SUP hosts “Bikes & Boards,” offers free tune-ups to students

Peddler's shop working to fix skateboards and bikes free of charge. - Intern / Bryant Lopez

Students were able to stop by Robinson Circle for a free tune-up on their bikes and boards. The event took place at Robinson Circle on April 11 and was hosted by Student University Programmers (SUP). 

While students waited, they were able to grab fried Oreos and play lawn games. There was a sticker station to design their bike or board, as well as raffle prizes.

The vendor that was repairing the bike and boards was the Peddler’s Shop, whose main location is at 1907 Deptford Center Road and has been providing their service since 1972. One of the staff members helping out was Chris McGinley, a volunteer at the Peddler’s Shop. 

“I enjoy being here and doing this and helping the community and helping my friend that owns the Peddler Shop,” McGinley said.

McGinley was tasked with fixing boards throughout the day. McGinley cleaned the bearings, making sure the truck are mounted tight. Other staff would make sure that tires were lubed, the brakes worked and that the bike is safe overall.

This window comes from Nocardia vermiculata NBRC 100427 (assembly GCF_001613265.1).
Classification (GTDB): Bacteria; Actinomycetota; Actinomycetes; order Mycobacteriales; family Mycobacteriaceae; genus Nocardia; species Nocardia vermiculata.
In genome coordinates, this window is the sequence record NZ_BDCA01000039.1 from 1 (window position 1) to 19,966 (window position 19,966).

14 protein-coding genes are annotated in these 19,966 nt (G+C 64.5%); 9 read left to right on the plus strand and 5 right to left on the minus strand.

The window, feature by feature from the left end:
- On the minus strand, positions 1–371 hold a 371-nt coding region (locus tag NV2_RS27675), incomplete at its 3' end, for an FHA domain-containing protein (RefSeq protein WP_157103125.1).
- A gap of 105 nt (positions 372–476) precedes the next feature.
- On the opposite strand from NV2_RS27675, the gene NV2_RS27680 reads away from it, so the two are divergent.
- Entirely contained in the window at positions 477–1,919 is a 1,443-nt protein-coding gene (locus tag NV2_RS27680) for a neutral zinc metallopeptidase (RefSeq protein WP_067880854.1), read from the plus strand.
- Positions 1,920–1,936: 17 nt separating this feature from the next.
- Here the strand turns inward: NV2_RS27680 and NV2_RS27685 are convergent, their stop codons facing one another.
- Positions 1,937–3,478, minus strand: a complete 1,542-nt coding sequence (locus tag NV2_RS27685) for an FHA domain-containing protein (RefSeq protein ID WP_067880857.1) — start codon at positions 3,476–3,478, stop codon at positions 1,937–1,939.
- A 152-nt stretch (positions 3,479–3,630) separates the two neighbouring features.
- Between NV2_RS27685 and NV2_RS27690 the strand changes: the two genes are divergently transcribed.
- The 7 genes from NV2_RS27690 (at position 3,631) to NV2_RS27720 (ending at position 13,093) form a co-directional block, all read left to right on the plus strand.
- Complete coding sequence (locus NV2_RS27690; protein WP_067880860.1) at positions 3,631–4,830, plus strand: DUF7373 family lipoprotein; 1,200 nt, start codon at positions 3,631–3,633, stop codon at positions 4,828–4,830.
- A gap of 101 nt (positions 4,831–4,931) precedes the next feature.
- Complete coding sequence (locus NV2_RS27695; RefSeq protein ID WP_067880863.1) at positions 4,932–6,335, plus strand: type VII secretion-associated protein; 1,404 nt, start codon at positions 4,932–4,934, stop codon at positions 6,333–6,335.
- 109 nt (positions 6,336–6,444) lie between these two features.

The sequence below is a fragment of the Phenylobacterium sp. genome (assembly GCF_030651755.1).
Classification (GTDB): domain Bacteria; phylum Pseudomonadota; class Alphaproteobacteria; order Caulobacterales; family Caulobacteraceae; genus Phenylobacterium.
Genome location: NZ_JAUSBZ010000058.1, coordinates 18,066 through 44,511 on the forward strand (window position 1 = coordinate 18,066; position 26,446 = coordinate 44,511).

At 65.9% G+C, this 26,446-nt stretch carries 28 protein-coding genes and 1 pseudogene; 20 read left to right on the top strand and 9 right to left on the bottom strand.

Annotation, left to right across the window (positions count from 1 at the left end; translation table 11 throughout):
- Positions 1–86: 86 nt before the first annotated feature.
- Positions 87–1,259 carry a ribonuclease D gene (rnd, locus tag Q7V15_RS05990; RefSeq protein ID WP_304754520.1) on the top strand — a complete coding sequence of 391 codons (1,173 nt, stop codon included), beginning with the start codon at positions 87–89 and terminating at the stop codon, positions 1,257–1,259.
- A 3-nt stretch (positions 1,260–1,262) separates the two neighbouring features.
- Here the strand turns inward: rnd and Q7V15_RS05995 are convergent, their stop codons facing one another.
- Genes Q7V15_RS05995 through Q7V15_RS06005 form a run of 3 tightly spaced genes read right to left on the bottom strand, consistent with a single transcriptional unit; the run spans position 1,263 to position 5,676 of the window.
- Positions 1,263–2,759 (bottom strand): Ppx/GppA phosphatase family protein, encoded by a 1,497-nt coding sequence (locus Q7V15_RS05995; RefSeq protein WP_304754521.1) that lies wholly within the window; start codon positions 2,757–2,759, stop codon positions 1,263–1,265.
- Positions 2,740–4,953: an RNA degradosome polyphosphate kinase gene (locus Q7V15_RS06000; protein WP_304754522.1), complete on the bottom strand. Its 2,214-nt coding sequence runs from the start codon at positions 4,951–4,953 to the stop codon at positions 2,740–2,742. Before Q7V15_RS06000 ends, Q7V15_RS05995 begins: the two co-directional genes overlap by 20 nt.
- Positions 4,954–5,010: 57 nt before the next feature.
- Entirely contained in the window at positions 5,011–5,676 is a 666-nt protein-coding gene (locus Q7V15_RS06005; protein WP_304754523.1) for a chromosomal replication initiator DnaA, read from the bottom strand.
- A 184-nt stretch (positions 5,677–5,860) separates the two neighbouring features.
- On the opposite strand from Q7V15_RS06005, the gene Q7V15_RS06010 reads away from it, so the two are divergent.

McGinley bikes himself and has been doing it for 15 years. He grew up around bike races and is self-taught when learning how to fix bikes and boards. 

“Always been kind of handy. You know, just keeping my stuff working and, and then being around other people and doing this. I, you know, kind of picking up and like to do things with my hands,” McGinley said. 

Many people were surprised that the event was taking place, such as psychology major Mitch Wiegand, who was passing by and saw the event and decided to get a ticket.

“I got my ticket and then I went over there and then I came back around and did that later. I was like, well, this was cool. I have no idea why they did this, but I appreciate it,” said Wiegand.

He was able to indulge in fried Oreos as he waited for his longboard to get tuned up. 

“It was good, the fried Oreos. Probably shouldn’t [have] eaten them. I went to the gym right before, so that was probably a mistake, but worth it.” said Wiegand. 

He has owned the board for 5 years and uses it to get to and from class, so the event was quite useful to him in particular.

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